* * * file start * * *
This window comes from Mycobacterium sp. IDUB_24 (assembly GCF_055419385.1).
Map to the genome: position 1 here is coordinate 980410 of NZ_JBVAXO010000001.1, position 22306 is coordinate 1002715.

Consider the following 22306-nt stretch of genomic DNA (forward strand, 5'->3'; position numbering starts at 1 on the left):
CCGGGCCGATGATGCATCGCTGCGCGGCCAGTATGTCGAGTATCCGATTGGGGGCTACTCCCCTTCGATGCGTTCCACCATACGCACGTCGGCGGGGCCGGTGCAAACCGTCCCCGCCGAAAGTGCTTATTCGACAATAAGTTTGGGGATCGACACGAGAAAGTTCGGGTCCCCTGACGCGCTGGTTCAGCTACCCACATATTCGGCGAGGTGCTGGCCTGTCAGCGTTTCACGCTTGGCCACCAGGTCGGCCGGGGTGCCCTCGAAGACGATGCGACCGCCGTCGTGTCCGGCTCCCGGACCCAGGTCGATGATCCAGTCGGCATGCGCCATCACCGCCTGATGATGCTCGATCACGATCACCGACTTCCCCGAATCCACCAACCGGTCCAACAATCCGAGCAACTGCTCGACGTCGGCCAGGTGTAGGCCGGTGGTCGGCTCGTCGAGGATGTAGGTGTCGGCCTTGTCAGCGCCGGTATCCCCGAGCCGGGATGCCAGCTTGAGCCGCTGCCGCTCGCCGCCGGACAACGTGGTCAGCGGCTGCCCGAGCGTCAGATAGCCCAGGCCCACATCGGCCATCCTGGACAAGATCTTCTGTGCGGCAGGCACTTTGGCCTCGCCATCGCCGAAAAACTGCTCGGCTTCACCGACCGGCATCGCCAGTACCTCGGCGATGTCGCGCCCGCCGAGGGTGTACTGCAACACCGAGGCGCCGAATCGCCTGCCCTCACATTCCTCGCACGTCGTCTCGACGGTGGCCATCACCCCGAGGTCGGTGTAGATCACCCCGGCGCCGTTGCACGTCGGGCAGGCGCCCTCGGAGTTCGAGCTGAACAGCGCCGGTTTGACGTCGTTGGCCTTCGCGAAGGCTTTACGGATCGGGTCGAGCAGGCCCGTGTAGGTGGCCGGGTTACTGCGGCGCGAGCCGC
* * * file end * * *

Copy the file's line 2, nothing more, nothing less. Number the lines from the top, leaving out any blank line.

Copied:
Map to the genome: position 1 here is coordinate 980410 of NZ_JBVAXO010000001.1, position 22306 is coordinate 1002715.